3DP Applications

3D printing and generative design used to optimize NOW snowboard binding

ADDIT·ION, a Design for Additive Manufacturing (DfAM) focused service provider based in Barcelona, has partnered with Swiss action sports company Nidecker Group and its snowboard-focused subsidiary NOW to develop a 3D printed snowboard binding.

Leveraging its 3D printing and artificial intelligence design capabilities, Addit-ion helped to optimize the binding’s performance. Both NOW and Nidecker Group provided their extensive knowledge of snowboard bindings, alongside NOW’s patented Skate Tech technology.

“With powder based printing technologies, you don’t need any support material, and you can print almost any desired shape,” explained Oriol Massanes, an artificial intelligence expert at Addit-ion.

“This gave the algorithm absolute freedom to think out the best outcome without any manufacturing constraints.”

The 3D printed binding. Photo via Nidecker Group/ADDIT·ION.
The 3D printed binding. Photo via Nidecker Group/ADDIT·ION.

3D printing in snowboarding

Founded in 2018, Addit-ion is a company offering design, engineering and manufacturing services in 3D printing. Examples of Addit-ion’s work includes a customized design of a prosthetic leg cover for the Print My Leg prosthetics digital platform.

The company has also 3D printed a number of components for the automotive industry, including an air intake and distribution system with optimized fluid dynamics. Alongside its design and manufacturing services, Addit-ion also offers training and workshops, and generative design and topology optimization services.

Seeking to create a responsive snowboard binding with optimized turning, NOW and Nidecker Group sought the additive manufacturing services of Addit-ion. Snowboard bindings are the interfaces connecting the rider to the board, where the feet are placed. 

3D printing has been used previously to help manufacture bindings with improved performance and usability. For example, Snowboard brand Burton used 3D printing to develop a step-in system for snowboard bindings, that required no straps. 

3D printing has also been applied to other aspects of snowboarding as well. In 2018 snowboard manufacturers CAPiTA used 3D printing to manufacture a stronger sidewall, the area along the edge of a snowboard.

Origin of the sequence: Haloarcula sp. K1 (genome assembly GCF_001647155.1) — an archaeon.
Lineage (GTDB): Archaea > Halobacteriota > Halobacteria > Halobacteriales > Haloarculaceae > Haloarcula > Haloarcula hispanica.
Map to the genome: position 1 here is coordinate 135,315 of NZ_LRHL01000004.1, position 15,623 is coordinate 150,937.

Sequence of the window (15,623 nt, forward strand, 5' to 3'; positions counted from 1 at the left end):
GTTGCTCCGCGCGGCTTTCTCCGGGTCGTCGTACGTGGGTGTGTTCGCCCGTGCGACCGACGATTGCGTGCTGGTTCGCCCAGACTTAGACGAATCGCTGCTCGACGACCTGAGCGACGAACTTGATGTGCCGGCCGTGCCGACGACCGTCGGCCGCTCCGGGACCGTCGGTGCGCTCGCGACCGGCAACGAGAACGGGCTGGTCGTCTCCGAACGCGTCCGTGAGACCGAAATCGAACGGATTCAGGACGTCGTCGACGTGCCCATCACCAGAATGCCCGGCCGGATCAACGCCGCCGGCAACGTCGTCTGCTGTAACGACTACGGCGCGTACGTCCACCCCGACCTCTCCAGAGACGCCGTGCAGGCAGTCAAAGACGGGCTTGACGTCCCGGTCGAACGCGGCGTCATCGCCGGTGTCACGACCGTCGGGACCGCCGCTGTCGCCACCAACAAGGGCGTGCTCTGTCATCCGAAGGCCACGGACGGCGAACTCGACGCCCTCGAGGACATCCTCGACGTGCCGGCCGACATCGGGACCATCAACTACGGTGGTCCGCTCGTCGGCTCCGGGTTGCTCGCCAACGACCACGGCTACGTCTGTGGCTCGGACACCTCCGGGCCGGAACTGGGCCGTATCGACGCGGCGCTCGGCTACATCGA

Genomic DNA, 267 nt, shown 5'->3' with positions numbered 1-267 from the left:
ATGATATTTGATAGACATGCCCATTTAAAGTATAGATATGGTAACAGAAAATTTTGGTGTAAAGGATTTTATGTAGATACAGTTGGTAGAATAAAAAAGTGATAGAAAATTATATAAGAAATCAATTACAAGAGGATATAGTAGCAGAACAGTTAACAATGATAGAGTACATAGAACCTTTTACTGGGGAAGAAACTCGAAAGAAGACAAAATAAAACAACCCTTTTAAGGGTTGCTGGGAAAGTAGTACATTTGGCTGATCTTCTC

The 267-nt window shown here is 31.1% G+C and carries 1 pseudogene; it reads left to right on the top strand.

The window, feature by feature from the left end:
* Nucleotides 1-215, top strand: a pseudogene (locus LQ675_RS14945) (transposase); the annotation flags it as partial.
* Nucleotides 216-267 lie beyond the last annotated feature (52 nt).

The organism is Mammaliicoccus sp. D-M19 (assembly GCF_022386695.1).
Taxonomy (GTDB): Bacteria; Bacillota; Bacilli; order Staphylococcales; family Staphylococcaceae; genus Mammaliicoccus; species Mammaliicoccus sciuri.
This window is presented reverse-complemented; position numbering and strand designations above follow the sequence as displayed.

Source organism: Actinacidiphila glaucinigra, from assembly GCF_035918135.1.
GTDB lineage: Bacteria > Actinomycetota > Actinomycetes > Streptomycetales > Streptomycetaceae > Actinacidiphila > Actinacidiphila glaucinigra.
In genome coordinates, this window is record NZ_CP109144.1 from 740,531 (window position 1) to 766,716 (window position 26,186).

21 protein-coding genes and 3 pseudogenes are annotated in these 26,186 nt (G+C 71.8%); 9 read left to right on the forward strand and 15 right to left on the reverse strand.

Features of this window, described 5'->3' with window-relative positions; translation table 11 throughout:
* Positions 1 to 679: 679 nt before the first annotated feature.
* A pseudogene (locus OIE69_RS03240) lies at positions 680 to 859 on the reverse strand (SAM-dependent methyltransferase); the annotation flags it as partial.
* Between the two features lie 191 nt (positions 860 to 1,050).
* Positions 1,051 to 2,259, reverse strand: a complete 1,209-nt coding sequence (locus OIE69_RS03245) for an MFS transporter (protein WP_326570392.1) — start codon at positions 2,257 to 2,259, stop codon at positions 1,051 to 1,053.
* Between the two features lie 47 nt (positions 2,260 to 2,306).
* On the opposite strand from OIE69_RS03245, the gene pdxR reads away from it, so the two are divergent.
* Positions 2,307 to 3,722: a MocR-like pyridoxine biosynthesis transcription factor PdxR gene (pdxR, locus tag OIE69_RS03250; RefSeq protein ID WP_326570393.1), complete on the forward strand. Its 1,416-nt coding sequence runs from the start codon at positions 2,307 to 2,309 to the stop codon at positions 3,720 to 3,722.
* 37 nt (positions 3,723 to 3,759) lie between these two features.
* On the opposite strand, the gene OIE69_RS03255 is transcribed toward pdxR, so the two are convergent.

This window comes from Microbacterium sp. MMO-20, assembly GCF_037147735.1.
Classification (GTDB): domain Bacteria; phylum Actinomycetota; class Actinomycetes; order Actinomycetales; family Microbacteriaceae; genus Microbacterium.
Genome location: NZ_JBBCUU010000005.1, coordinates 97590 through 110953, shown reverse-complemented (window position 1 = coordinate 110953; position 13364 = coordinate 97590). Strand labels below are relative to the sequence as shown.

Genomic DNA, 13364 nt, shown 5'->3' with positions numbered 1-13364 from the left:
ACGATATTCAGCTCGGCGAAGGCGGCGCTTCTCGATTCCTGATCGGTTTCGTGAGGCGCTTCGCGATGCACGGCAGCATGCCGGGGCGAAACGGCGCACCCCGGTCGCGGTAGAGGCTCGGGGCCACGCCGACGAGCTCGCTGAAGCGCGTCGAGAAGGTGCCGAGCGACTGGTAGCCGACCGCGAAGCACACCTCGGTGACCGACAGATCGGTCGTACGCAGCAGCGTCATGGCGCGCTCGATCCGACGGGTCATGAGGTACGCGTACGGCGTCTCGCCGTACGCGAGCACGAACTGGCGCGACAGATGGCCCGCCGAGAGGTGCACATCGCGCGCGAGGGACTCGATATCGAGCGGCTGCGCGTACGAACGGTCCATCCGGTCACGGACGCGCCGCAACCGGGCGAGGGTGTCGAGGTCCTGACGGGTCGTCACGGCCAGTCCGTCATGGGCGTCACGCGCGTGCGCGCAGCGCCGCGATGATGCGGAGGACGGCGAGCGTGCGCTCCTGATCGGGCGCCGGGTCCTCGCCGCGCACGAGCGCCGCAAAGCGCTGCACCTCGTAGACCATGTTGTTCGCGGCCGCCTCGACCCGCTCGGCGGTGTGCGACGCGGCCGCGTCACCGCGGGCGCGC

Burton’s new Step-On technology. Photo by Gabe L’Heureux

Optimizing the snowboard binding performance

In order for Addit-ion, NOW and Nidecker Group to create an optimized binding, the product had to be designed to provide maximum stiffness with the lowest possible mass. Together the partners built a load case to emulate the stress that bindings undergo during aggressive carving and turning. After this, a minimal mechanical representation of Skate Tech was used to create a shape around the load case using generative design software from multinational software company Autodesk. Skate Tech is binding technology from NOW that aims to mimic the movement of skateboards. 

From processing the design through Autodesk’s software, the partners ended up with various different outcomes to compare, constructed with different materials and technologies. It was concluded after relevant simulation and analysis that PA12 and powder-based 3D printing would be the best method to construct the binding. The designers also note that, with 3D printing, it is possible to customize and re-design different parts of the binding according to the user.  

“This concept binding Is the starting point towards the new paradigm of sports gear, where optimization algorithms and mass customization will grant unique and tailor-fit products for every specific need”, suggests Saulo Armas, Co-funder of Addit-ion.

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Featured image shows 3D printed binding. Photo via Nidecker Group/ADDIT·ION.